By distinguishing between the true self and the false self in a schizoid individual, Laing proceeded from the fact that a direct relationship with the world is the sphere of activity of his false self. The latter resembles a mask that a person wears in everyday life. However, the false self of a schizoid individual differs from a mask worn by a normal person. To avoid confusion, Laing singled out three forms of false self, characteristic of normal people, hysteria and schizoid personalities.
A normal person has some of his actions done automatically. These actions do not interfere with the manifestation of spontaneous expression, a man does not seek to reject them as alien to the body and does not try to destroy the alien reality within himself. Unlike a normal person, tantrum separates himself from what he does. He shies away from full involvement in his own actions, pretends not to participate in his own deeds. Seeking to achieve pleasure through his own actions, hysteria at the same time detracts from the significance of these actions. This deviation is different from the schism in the being of the schizoid individual, the false I am which serves as a means for the enjoyment of I or . His false I is compelled to please the will of other people. Unreality, senselessness, and deadness are in the schizoid personality not just products of secondary protection, but are direct consequences of the dynamic structure of its being. And the main split in its being goes along the line of splitting between external servility and an internal departure from obsequiousness.
According to Laing, a schizoid individual often plays in a psychotic or pretends that this is so. He uses pretense and ambiguity, which makes his speech and actions difficult to understand. Quite often a schizophrenic makes a fool of himself and of a doctor. He plays the lunatic to avoid possible responsibility for his thoughts and intentions at any cost. However, in reality, the schizoid individual either does not know who (what) he is, or has become someone (something) different, not himself.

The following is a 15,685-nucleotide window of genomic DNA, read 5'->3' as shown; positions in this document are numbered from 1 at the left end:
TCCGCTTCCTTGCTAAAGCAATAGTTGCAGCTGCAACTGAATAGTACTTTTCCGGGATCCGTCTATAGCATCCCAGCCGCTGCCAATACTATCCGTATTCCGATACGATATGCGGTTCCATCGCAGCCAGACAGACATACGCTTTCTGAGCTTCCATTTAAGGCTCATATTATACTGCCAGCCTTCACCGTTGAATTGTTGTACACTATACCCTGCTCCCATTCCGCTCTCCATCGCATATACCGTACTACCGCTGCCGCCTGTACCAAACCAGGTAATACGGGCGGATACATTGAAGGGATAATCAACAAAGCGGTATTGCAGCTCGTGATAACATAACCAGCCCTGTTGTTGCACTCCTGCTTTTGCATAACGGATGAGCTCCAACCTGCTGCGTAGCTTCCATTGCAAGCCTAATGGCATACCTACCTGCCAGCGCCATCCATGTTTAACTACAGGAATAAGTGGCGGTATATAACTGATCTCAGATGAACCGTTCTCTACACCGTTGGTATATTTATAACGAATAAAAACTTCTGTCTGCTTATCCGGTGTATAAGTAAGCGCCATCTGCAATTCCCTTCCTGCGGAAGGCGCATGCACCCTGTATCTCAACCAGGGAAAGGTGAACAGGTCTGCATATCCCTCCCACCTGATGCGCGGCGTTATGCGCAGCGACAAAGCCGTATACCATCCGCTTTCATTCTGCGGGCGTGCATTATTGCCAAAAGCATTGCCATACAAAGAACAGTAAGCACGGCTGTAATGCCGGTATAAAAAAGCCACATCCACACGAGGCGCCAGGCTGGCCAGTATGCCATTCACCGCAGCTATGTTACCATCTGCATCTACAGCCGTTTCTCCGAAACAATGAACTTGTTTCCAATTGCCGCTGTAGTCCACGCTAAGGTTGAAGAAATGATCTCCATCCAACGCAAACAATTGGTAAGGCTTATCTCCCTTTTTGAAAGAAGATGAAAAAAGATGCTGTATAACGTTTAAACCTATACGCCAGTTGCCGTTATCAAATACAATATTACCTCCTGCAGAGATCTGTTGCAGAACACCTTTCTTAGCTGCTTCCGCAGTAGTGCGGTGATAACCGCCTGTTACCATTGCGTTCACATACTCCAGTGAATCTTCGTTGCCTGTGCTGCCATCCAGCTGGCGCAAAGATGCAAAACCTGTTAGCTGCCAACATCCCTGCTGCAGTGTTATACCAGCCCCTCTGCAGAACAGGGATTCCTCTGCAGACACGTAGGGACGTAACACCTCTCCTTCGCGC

If the basic schism in the schizoid personality is a splitting between external servility and an internal withdrawal from it, and also the cleavage separating I from the body, then such a split splits its own being in two, as a result of which the sensation I disintegrates, and the body becomes the center of a false L. This person has a confusion between here and there & quot ;, inside and outside & quot ;. Therefore, the goal of therapy should be, according to Laing, the achievement of such a condition of the patient, in which his body should be separated from other people. In this case, the person will be able to resemble someone without being a different person, and she will be able to share her feelings, not mixing and not merging them with the feelings of another person. At this stage for the schizoid personality, it is important to check the details lying on the boundary between the inside and "outside", and also to discover what belongs to the real self. Thus I can become a truly embodied self.